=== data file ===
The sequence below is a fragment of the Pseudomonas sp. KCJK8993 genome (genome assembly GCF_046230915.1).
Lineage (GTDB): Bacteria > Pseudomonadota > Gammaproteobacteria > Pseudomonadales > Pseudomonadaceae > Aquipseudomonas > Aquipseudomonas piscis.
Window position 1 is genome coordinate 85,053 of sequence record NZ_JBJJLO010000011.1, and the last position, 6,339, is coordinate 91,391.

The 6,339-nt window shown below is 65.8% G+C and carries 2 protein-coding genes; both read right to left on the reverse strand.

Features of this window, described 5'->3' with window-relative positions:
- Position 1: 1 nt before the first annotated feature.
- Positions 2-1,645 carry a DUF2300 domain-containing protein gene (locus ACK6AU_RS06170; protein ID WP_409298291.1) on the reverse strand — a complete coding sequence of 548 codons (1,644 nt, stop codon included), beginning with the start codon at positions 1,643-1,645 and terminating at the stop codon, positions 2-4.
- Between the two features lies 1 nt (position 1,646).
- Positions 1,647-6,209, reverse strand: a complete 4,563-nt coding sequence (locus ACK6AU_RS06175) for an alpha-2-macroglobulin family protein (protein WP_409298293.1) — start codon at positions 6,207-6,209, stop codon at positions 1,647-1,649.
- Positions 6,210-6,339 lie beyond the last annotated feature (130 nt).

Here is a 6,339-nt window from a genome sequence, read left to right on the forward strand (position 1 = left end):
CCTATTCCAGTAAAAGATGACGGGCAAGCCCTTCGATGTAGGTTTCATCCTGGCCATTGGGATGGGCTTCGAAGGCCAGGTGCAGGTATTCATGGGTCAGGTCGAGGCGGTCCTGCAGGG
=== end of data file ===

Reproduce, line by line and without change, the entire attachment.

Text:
The sequence below is a fragment of the Pseudomonas sp. KCJK8993 genome (genome assembly GCF_046230915.1).
Lineage (GTDB): Bacteria > Pseudomonadota > Gammaproteobacteria > Pseudomonadales > Pseudomonadaceae > Aquipseudomonas > Aquipseudomonas piscis.
Window position 1 is genome coordinate 85,053 of sequence record NZ_JBJJLO010000011.1, and the last position, 6,339, is coordinate 91,391.

The 6,339-nt window shown below is 65.8% G+C and carries 2 protein-coding genes; both read right to left on the reverse strand.

Features of this window, described 5'->3' with window-relative positions:
- Position 1: 1 nt before the first annotated feature.
- Positions 2-1,645 carry a DUF2300 domain-containing protein gene (locus ACK6AU_RS06170; protein ID WP_409298291.1) on the reverse strand — a complete coding sequence of 548 codons (1,644 nt, stop codon included), beginning with the start codon at positions 1,643-1,645 and terminating at the stop codon, positions 2-4.
- Between the two features lies 1 nt (position 1,646).
- Positions 1,647-6,209, reverse strand: a complete 4,563-nt coding sequence (locus ACK6AU_RS06175) for an alpha-2-macroglobulin family protein (protein WP_409298293.1) — start codon at positions 6,207-6,209, stop codon at positions 1,647-1,649.
- Positions 6,210-6,339 lie beyond the last annotated feature (130 nt).

Here is a 6,339-nt window from a genome sequence, read left to right on the forward strand (position 1 = left end):
CCTATTCCAGTAAAAGATGACGGGCAAGCCCTTCGATGTAGGTTTCATCCTGGCCATTGGGATGGGCTTCGAAGGCCAGGTGCAGGTATTCATGGGTCAGGTCGAGGCGGTCCTGCAGGG